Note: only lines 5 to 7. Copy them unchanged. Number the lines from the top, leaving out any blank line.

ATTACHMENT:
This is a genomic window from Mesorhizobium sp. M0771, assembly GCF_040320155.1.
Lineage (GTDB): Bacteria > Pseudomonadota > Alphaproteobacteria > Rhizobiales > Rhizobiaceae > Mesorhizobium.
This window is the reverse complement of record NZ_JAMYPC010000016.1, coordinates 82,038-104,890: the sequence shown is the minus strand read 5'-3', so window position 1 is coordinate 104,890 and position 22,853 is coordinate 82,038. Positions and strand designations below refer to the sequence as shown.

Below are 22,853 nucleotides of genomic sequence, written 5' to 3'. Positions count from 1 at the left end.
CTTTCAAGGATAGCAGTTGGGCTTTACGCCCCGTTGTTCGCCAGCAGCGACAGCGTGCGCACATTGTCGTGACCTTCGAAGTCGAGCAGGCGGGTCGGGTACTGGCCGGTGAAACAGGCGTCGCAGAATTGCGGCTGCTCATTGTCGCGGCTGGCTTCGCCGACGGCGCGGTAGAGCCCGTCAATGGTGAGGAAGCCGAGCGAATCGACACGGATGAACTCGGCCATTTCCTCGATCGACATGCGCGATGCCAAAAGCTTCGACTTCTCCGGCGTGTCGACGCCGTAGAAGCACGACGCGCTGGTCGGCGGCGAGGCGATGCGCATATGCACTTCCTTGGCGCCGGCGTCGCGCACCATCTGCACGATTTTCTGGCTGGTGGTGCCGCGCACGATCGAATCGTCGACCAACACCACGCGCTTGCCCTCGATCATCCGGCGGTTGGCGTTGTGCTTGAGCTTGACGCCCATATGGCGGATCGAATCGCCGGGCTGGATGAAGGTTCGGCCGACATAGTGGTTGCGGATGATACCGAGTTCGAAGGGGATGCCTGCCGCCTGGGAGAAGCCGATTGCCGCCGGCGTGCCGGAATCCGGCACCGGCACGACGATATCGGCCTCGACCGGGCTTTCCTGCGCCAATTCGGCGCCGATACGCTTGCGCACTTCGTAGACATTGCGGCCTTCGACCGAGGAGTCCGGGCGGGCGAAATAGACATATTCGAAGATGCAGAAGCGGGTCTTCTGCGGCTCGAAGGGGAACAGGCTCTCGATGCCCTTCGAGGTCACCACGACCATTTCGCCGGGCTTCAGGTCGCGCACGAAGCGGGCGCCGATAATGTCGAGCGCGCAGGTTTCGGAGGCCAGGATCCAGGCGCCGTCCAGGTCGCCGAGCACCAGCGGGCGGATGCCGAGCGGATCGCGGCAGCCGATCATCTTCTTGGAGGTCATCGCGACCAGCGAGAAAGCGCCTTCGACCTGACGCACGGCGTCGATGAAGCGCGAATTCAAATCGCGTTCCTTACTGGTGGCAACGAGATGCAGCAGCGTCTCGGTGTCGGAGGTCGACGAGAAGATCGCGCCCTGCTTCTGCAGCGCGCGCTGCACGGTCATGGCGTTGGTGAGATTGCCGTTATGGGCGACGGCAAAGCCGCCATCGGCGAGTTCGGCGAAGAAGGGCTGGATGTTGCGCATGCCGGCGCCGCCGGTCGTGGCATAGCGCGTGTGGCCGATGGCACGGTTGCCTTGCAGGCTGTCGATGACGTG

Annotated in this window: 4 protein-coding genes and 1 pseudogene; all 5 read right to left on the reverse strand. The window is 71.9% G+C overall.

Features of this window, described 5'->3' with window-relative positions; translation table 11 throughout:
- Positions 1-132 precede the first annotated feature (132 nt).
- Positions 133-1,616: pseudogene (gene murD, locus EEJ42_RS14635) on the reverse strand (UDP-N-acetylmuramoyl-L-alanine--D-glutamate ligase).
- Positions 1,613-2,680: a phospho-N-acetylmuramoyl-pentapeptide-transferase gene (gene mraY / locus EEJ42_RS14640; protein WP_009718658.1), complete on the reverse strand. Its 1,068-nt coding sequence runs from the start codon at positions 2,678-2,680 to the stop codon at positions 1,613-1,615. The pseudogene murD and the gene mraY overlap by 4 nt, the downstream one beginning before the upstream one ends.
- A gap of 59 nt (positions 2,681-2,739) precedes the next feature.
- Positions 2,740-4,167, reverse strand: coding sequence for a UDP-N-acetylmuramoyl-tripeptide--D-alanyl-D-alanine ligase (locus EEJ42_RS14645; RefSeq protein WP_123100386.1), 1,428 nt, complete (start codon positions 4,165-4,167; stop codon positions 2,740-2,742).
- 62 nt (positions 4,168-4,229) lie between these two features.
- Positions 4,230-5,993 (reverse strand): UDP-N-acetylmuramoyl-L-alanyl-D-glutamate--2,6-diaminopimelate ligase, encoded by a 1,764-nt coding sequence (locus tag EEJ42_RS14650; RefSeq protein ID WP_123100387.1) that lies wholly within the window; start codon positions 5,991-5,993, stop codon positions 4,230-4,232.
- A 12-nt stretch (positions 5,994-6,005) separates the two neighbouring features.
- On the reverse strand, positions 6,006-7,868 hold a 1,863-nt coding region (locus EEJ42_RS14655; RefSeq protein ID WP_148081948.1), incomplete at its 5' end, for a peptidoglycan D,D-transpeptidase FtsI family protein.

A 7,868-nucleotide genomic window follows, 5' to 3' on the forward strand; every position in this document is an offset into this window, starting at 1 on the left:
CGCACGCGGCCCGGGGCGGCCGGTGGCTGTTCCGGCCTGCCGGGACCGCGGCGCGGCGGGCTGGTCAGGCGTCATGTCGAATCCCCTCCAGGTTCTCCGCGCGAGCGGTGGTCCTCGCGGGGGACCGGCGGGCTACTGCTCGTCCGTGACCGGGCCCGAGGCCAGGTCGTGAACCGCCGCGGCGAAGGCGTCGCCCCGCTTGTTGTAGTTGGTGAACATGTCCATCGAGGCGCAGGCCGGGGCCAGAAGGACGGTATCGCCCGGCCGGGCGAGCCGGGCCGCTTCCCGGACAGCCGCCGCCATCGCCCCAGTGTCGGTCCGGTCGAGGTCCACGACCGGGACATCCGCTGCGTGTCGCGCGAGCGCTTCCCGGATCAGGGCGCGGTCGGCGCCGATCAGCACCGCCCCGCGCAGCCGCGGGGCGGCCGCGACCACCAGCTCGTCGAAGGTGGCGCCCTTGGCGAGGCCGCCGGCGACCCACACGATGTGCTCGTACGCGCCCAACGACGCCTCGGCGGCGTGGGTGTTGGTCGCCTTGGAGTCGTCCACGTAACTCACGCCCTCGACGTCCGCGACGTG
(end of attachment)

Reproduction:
CTTTCAAGGATAGCAGTTGGGCTTTACGCCCCGTTGTTCGCCAGCAGCGACAGCGTGCGCACATTGTCGTGACCTTCGAAGTCGAGCAGGCGGGTCGGGTACTGGCCGGTGAAACAGGCGTCGCAGAATTGCGGCTGCTCATTGTCGCGGCTGGCTTCGCCGACGGCGCGGTAGAGCCCGTCAATGGTGAGGAAGCCGAGCGAATCGACACGGATGAACTCGGCCATTTCCTCGATCGACATGCGCGATGCCAAAAGCTTCGACTTCTCCGGCGTGTCGACGCCGTAGAAGCACGACGCGCTGGTCGGCGGCGAGGCGATGCGCATATGCACTTCCTTGGCGCCGGCGTCGCGCACCATCTGCACGATTTTCTGGCTGGTGGTGCCGCGCACGATCGAATCGTCGACCAACACCACGCGCTTGCCCTCGATCATCCGGCGGTTGGCGTTGTGCTTGAGCTTGACGCCCATATGGCGGATCGAATCGCCGGGCTGGATGAAGGTTCGGCCGACATAGTGGTTGCGGATGATACCGAGTTCGAAGGGGATGCCTGCCGCCTGGGAGAAGCCGATTGCCGCCGGCGTGCCGGAATCCGGCACCGGCACGACGATATCGGCCTCGACCGGGCTTTCCTGCGCCAATTCGGCGCCGATACGCTTGCGCACTTCGTAGACATTGCGGCCTTCGACCGAGGAGTCCGGGCGGGCGAAATAGACATATTCGAAGATGCAGAAGCGGGTCTTCTGCGGCTCGAAGGGGAACAGGCTCTCGATGCCCTTCGAGGTCACCACGACCATTTCGCCGGGCTTCAGGTCGCGCACGAAGCGGGCGCCGATAATGTCGAGCGCGCAGGTTTCGGAGGCCAGGATCCAGGCGCCGTCCAGGTCGCCGAGCACCAGCGGGCGGATGCCGAGCGGATCGCGGCAGCCGATCATCTTCTTGGAGGTCATCGCGACCAGCGAGAAAGCGCCTTCGACCTGACGCACGGCGTCGATGAAGCGCGAATTCAAATCGCGTTCCTTACTGGTGGCAACGAGATGCAGCAGCGTCTCGGTGTCGGAGGTCGACGAGAAGATCGCGCCCTGCTTCTGCAGCGCGCGCTGCACGGTCATGGCGTTGGTGAGATTGCCGTTATGGGCGACGGCAAAGCCGCCATCGGCGAGTTCGGCGAAGAAGGGCTGGATGTTGCGCATGCCGGCGCCGCCGGTCGTGGCATAGCGCGTGTGGCCGATGGCACGGTTGCCTTGCAGGCTGTCGATGACGTG

Annotated in this window: 4 protein-coding genes and 1 pseudogene; all 5 read right to left on the reverse strand. The window is 71.9% G+C overall.

Features of this window, described 5'->3' with window-relative positions; translation table 11 throughout: